Modelling approaches for micro- and nanoscale diffusion phenomena

N. Asproulis, M. Benke, M. Lai, E. Shapiro, D. Drikakis, D. Brown, M. Dawson, G. Pollard, P. Loannou, V. Poulopoulos

Research output: Contribution to conferencePaper

1 Citation (Scopus)

Abstract

In this paper the current state-of-the-art approaches for modelling diffusion transport in micro and nanofluidic devices are reviewed. While convective transport plays a dominant role for most macroscale devices, the importance of diffusive transport phenomena increases as the characteristic dimensions of the system shrink to smaller scales. Identification of the suitable modelling approach depends on the characteristic time and length scales of the investigated problem as well as on number densities and molecular properties of the substance considered. Furthermore, most applications in nanotechnology are characterised by their inherent multiscale nature. In micro and nanofluidic devices, continuum models cannot fully capture the physics of the phenomena involved in particular areas. Consequently, the main modelling challenge for such devices is associated with multiple scales and transient regions exhibiting both continuum and molecular behaviour. Hybrid continuum-molecular and meta-modelling techniques are capable of describing this multiscale behaviour; however there are still open questions related to efficiency and applicability of the aforementioned techniques. In this paper an overview of the micro and nanoscale approaches for modelling diffusion transport is presented, including classical continuum level description, molecular dynamics, meta-scale models and hybrid multiscale techniques, with the focus on the transport of macromolecules.
Original languageEnglish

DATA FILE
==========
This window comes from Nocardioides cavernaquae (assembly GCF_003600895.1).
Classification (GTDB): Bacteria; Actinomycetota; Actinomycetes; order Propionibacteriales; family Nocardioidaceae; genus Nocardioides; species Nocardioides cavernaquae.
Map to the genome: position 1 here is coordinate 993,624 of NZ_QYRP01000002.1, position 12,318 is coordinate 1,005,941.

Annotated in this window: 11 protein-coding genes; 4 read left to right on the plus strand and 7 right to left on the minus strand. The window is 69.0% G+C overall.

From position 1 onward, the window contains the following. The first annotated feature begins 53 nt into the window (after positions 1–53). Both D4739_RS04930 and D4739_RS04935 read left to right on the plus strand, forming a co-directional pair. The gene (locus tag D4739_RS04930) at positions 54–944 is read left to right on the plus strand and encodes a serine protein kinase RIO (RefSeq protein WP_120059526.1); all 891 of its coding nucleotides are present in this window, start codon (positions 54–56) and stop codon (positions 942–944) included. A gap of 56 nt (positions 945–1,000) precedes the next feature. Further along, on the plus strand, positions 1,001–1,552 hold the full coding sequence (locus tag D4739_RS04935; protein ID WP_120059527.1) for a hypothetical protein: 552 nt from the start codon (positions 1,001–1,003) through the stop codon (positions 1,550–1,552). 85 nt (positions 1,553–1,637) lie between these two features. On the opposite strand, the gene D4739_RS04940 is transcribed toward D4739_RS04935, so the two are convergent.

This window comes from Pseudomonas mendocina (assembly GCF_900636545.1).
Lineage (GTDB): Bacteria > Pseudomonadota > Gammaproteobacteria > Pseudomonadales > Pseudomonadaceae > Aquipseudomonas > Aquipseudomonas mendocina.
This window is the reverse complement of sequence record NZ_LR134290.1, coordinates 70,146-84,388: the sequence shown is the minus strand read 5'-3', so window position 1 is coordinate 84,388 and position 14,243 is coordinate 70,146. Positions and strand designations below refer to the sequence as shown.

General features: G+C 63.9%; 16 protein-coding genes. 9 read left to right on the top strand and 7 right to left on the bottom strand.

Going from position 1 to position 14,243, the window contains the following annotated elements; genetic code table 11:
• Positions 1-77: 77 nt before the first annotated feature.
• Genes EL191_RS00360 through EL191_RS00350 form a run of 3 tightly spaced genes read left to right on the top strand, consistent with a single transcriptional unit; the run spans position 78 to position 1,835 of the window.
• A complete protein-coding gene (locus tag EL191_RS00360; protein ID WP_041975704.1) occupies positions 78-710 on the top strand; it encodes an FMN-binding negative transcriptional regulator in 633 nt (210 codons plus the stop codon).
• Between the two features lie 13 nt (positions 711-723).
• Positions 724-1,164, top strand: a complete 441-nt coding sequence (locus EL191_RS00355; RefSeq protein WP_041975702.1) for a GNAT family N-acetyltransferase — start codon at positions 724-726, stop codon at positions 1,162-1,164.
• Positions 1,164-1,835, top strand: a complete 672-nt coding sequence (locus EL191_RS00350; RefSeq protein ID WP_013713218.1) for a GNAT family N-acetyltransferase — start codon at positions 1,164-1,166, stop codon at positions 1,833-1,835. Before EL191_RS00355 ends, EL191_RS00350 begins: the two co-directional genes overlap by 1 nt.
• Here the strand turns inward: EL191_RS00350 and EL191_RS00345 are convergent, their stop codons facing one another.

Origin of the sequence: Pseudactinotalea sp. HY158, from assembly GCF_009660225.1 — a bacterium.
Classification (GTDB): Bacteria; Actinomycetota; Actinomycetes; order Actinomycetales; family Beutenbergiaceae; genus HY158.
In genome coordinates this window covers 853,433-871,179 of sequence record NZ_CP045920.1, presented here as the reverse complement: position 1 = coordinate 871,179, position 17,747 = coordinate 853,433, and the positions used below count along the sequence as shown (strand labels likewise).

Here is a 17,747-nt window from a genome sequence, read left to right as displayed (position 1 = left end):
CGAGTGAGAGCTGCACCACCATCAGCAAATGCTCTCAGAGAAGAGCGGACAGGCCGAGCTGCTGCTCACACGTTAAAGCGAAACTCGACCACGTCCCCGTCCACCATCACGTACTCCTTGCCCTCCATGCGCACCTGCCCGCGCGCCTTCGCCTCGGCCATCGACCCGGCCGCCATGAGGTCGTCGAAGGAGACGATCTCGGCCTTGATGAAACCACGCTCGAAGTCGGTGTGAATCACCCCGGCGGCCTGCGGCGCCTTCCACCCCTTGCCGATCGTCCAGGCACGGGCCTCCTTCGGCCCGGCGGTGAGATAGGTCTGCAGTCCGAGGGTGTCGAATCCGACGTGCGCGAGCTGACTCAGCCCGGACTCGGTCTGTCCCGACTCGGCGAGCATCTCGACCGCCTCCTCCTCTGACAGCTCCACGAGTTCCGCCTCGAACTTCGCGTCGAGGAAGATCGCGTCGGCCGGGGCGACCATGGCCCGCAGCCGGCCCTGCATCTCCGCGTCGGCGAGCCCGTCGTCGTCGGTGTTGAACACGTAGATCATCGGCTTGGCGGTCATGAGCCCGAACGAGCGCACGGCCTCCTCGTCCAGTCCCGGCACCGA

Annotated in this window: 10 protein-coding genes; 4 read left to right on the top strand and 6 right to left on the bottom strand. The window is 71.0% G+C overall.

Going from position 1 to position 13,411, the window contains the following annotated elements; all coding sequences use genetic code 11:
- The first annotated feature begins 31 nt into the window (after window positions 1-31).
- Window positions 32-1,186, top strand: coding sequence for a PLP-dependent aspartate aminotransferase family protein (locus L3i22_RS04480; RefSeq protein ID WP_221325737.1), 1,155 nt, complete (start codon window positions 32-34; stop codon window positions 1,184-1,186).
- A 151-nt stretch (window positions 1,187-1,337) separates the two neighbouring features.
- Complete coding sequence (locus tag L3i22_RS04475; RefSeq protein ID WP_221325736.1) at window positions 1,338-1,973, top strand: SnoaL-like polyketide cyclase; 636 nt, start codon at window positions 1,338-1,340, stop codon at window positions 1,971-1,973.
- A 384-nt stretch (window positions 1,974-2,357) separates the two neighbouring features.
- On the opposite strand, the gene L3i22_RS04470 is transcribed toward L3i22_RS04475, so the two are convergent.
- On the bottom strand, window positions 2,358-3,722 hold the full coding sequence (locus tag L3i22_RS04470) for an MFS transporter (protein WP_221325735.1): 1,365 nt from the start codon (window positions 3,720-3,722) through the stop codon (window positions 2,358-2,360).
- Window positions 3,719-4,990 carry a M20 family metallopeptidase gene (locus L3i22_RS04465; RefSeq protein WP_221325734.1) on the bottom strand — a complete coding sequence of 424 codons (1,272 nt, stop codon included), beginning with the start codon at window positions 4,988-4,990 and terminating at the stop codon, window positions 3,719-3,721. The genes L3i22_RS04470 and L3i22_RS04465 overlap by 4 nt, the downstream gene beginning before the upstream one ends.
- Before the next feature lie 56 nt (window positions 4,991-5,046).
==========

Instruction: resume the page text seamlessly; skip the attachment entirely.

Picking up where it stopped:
Pages175-188
Number of pages14
Publication statusPublished - 18 Sep 2008
EventGreen Chemistry and Engineering International Conference on Process Intensification and Nanotechnology - Albany, NY, United States
Duration: 15 Sep 200818 Sep 2008

Conference

ConferenceGreen Chemistry and Engineering International Conference on Process Intensification and Nanotechnology
CountryUnited States
CityAlbany, NY
Period15/09/0818/09/08

Fingerprint

Nanofluidics
Continuum
Modeling
Molecular Modeling
Transport Phenomena
Metamodeling
Multiple Scales
Nanotechnology
Continuum Model
Molecular Dynamics
Length Scale
Time Scales
Physics
Model

Keywords

  • nanotechnology
  • continuum mechanics
  • diffusion
  • molecular dynamics
  • nanofluidics
  • nanostructured materials
  • supramolecular chemistry

Cite this

Asproulis, N., Benke, M., Lai, M., Shapiro, E., Drikakis, D., Brown, D., ... Poulopoulos, V. (2008). Modelling approaches for micro- and nanoscale diffusion phenomena. 175-188. Paper presented at Green Chemistry and Engineering International Conference on Process Intensification and Nanotechnology, Albany, NY, United States.
Asproulis, N. ; Benke, M. ; Lai, M. ; Shapiro, E. ; Drikakis, D. ; Brown, D. ; Dawson, M. ; Pollard, G. ; Loannou, P. ; Poulopoulos, V. / Modelling approaches for micro- and nanoscale diffusion phenomena. Paper presented at Green Chemistry and Engineering International Conference on Process Intensification and Nanotechnology, Albany, NY, United States.14 p.